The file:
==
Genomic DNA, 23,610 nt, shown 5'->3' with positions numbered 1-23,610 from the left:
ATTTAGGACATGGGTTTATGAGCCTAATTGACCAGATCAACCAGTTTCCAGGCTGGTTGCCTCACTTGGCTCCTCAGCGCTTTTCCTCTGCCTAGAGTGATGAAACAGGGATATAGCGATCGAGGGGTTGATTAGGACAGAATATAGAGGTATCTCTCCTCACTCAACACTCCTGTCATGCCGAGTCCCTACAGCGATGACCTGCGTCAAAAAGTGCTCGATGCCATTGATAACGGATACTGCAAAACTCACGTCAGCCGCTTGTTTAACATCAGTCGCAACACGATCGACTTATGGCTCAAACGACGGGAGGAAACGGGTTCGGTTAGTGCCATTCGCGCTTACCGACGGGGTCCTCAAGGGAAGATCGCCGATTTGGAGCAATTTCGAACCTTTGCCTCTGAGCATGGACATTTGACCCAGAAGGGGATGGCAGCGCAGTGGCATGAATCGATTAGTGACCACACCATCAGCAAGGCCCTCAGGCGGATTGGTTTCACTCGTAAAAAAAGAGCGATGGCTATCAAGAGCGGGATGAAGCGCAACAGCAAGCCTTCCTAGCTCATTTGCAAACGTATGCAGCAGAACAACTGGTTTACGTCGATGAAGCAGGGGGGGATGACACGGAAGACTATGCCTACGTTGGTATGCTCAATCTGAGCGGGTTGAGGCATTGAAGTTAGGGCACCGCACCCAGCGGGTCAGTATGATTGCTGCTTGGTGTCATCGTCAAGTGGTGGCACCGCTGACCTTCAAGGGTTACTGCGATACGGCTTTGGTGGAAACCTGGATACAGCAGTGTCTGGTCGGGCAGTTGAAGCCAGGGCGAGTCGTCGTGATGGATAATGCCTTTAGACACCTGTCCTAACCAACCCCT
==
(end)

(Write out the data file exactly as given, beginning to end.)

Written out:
Genomic DNA, 23,610 nt, shown 5'->3' with positions numbered 1-23,610 from the left:
ATTTAGGACATGGGTTTATGAGCCTAATTGACCAGATCAACCAGTTTCCAGGCTGGTTGCCTCACTTGGCTCCTCAGCGCTTTTCCTCTGCCTAGAGTGATGAAACAGGGATATAGCGATCGAGGGGTTGATTAGGACAGAATATAGAGGTATCTCTCCTCACTCAACACTCCTGTCATGCCGAGTCCCTACAGCGATGACCTGCGTCAAAAAGTGCTCGATGCCATTGATAACGGATACTGCAAAACTCACGTCAGCCGCTTGTTTAACATCAGTCGCAACACGATCGACTTATGGCTCAAACGACGGGAGGAAACGGGTTCGGTTAGTGCCATTCGCGCTTACCGACGGGGTCCTCAAGGGAAGATCGCCGATTTGGAGCAATTTCGAACCTTTGCCTCTGAGCATGGACATTTGACCCAGAAGGGGATGGCAGCGCAGTGGCATGAATCGATTAGTGACCACACCATCAGCAAGGCCCTCAGGCGGATTGGTTTCACTCGTAAAAAAAGAGCGATGGCTATCAAGAGCGGGATGAAGCGCAACAGCAAGCCTTCCTAGCTCATTTGCAAACGTATGCAGCAGAACAACTGGTTTACGTCGATGAAGCAGGGGGGGATGACACGGAAGACTATGCCTACGTTGGTATGCTCAATCTGAGCGGGTTGAGGCATTGAAGTTAGGGCACCGCACCCAGCGGGTCAGTATGATTGCTGCTTGGTGTCATCGTCAAGTGGTGGCACCGCTGACCTTCAAGGGTTACTGCGATACGGCTTTGGTGGAAACCTGGATACAGCAGTGTCTGGTCGGGCAGTTGAAGCCAGGGCGAGTCGTCGTGATGGATAATGCCTTTAGACACCTGTCCTAACCAACCCCT